Neg Mawon Emancipation Monument and Anglican Church Photo by Wayne Hsieh via Flickr Creative Commons

Its small size and little amount of gold made Dominica initially unattractive to European colonizers, so its history is surprisingly peaceful compared to that of other Caribbean islands. That's not to say they didn't fall prey to fierce battles for power.


The Arawak tribes, called the Orinoco, were the original inhabitants of the island, and the arrival of the Carib Indians is believed to have caused them to leave. It was the Caribs who met Columbus and his fleet when it arrived in 1493. Many Spanish ships discovered Dominica, too, but the Caribs were able to successfully keep them at bay. The indigenous inhabitants originally referred to the island as Wai’tukubuli, which translates to "tall is her body." It was Columbus who renamed it Dominica. Native Caribs still live on the island today, mostly in the Carib Indian Reserve.

Dominica was theoretically claimed by the Earl of Carlisle in 1627, two centuries after the arrival of Columbus. They had contact with Europeans prior to this as Captain John Smith and his crew were recorded to have stopped in Portsmouth on their way to Jamestown. The French also called dibs on Dominica, further fuelling disagreements between France and Britain. A treaty was declared in 1660, leaving the island to the Caribs. However, never satisfied, the French still attempted to reclaim it.

From 1720 to 1759, they were successful and Dominica respected the French in power, during the time slavery was widespread. In 1759 the British took back the throne and in 1763, the Treaty of Paris officially handed control of the island to Britain. Two more efforts were made by France, but they were unsuccessful. In 1783, the Treaty of Versailles granted full control to the British and Dominica was peacefully assimilated by the 1800's.

Dominica has enjoyed independence since 1978, but initially freedom was turbulent. Its first prime minister was forced to resign because of corruption. Hurricane David devastated the island in August 1979, causing economic ruin. Dame Eugenia Charles was elected in 1980. She ruled until 1995 and was the Caribbean’s first female leader. Roosevelt Skerrit is the current prime minister.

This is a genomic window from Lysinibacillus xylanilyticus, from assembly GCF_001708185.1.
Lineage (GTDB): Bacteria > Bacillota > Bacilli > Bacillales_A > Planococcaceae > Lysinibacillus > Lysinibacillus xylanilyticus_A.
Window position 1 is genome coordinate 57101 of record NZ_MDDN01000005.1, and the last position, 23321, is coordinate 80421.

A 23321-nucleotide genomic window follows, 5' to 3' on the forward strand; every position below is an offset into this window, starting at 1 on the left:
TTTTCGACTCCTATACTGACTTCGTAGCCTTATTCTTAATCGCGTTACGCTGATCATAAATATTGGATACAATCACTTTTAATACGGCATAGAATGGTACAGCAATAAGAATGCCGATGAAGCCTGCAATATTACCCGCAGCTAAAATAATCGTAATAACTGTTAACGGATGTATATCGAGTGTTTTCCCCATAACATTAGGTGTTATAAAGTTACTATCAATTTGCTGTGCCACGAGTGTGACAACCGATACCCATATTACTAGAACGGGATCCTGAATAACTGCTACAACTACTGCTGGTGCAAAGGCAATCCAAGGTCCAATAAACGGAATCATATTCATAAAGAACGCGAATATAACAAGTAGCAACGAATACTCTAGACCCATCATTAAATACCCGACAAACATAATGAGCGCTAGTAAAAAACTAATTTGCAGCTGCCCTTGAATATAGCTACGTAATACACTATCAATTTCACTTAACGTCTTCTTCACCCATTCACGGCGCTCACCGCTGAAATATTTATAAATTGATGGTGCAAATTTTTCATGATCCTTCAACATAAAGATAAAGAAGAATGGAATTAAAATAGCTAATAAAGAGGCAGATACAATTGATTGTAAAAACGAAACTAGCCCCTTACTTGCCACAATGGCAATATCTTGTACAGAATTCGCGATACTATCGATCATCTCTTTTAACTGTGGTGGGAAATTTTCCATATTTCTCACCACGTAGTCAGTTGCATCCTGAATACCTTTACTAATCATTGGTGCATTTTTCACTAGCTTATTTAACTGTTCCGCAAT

The political history of Dominica has been turbulent, but its citizens remain friendly and welcoming. While Dominica today faces economic challenges, development continues and tourism is growing.


Dominica’s culture is mainly influenced by the Caribs, the French, the British, and the Africans who were brought over by the French for slavery. The result is a colorful and festive Creole society which is evident in the island’s language, food, art, and music. A majority of the residents are Roman Catholic.

Almost every type of musical genre is available on the island, but the most important ones are local folk, reggae and calypso. Every village has its own events, but among the most notable festivals are Carnival (celebrated a week before Ash Wednesday) and the World Creole Music Festival (October).

The traditional clothing worn in Dominica says a lot about the island’s history and culture. Colorful fabrics and garments printed in batik or plaid are the norm. Creole style clothing called jupe is worn for special occasions, particularly on the feast days of saints and on Sunday. The outfit consists of a bright top over a white cotton chemise and a floor-length skirt. The hem, sleeves and neck are lace-trimmed, while a white handkerchief is wrapped around the head to resemble a bonnet. The chest is adorned with a foulard, a cotton triangle in white or a bright color. This manner of dressing is similar to what provincial women in France once wore. Petticoats were fashionable in the past, as well as West African clothing. Nowadays, women wear a combination of jupe, chemises, dantell, foulard, and mouchoir. Gold jewelry is also common.

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